The Wikipedia definition of an "outpost" is this: “A position on the chess board where a knight is defended by a pawn from its same side.” Does it have to be a knight?
There is no "official" definition because there's no ISO standard for chess terminology, so the term means whatever the author wants it to mean, but I'd say the essence of it is that it is a "safe" and "advanced" square for a piece, where "advanced" typically means at least the 5th rank. As an analogy consider common non-chess definitions of outpost such as "an outlying or frontier settlement" or "a military base established in another country".
"A position on the chess board where a knight is defended by a pawn from its same side" is not only too restrictive by being limited to knights, but at the same time is too unrestricted because it would include something like a white knight on f3, which while protected, is hardly at an out-post; it's more of a "home base".
As for the "safe" part, it's a bit relative, but generally it means that it is not easy for the opponent to chase away or trade the piece. This may mean that the piece can't be chased away by pawns, because there are no pawns on the adjacent files or they are too far advanced, or because the pawn move to chase away the piece would come at a cost. Alternatively the opponent could trade it for a piece, but sometimes it's a bad tradeoff because the player who had the outpost might get some compensation such as a protected passed pawn. Or sometimes there is no way to trade it without sacrificing material, for example in a knight vs bishop scenario where the bishop is on the wrong color squares, so the only way to capture the knight is with a rook.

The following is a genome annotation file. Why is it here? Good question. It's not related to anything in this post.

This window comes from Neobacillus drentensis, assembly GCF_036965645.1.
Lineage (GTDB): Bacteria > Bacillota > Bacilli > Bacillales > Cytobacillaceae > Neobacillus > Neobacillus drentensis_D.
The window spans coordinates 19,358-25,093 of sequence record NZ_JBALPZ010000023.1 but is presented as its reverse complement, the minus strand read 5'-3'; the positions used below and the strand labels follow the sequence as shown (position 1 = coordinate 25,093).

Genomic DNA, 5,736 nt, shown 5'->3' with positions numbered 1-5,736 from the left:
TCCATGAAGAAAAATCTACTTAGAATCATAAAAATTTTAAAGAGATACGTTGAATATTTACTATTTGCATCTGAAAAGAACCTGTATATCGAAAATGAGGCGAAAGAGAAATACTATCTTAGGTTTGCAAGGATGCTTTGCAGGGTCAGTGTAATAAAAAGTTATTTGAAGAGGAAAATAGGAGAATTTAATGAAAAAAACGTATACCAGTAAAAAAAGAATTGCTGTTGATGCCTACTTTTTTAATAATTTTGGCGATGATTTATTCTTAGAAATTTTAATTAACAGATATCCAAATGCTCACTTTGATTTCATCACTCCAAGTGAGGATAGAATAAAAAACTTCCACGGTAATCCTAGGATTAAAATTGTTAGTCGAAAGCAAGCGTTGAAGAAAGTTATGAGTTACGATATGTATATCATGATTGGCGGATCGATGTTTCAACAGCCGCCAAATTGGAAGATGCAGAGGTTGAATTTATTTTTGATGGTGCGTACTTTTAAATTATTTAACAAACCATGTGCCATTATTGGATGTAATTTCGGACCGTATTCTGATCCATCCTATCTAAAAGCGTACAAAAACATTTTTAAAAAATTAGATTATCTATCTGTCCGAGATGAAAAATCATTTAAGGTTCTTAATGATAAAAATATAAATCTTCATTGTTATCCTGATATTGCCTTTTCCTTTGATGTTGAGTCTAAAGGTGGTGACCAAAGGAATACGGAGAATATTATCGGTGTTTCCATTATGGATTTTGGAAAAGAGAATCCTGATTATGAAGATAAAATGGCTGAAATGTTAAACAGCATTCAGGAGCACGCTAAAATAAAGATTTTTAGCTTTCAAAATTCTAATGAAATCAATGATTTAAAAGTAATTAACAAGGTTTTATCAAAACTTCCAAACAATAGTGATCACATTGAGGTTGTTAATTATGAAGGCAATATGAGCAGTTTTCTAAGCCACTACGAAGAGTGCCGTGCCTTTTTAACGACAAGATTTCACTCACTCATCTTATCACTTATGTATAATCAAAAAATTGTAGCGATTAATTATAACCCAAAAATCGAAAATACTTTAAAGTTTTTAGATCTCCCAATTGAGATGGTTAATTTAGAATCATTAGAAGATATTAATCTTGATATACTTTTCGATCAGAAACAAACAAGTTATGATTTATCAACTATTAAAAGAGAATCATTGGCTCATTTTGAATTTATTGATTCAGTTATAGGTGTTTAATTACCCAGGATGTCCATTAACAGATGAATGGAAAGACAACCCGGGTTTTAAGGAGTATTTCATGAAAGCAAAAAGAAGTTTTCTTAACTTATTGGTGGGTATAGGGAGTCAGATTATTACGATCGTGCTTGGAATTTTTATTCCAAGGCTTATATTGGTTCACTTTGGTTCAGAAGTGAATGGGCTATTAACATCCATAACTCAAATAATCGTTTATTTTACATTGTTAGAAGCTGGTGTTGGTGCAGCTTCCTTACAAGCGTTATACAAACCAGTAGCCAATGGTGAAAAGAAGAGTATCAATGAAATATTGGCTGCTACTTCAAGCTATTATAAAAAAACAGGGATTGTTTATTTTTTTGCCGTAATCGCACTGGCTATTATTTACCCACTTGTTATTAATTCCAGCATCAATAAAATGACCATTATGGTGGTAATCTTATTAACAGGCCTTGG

Finally, while not all outposts are for knights, perhaps most are; the reason for the emphasis on knights is due to knights being short-range pieces. Rooks and bishops can often be active from their home territory when on a good file or diagonal, but knights need to move closer to the action.
No, it does not have to be a knight.
It is really any forward square (5th rank or 6th rank), occupied by any piece (knight, bishop, rook, and more rarely since it can be chased away by less-valuable pieces, but even a queen sometimes). The piece usually applies uncomfortable influence over the opponent’s position.
For example, I have seen rooks planted often on d6, protected by a pawn (on e5 or c5, or even both). The rook exerts great pressure, but if taken, a strong passed pawn appears instead...trading one advantage for another.
It also really does not even have to be protected by a pawn, as long as it is, or can be, defended enough that you can continue to control it. A knight on e5 protected by a Re1 is a common example here.
P.S. GM Dofrman in the book, “The Method in Chess” has his own definition of an outpost: “an outpost is a square on a half-open file in front of an enemy pawn, situated on the 6th (for White - on the 3rd) rank.”
When I watched the videos on chess.24.com, even GM Jan Gustafsson seemed to be a little taken aback by his definition, thinking it should be more broad.
Personally, I think that his definition is a bit limiting.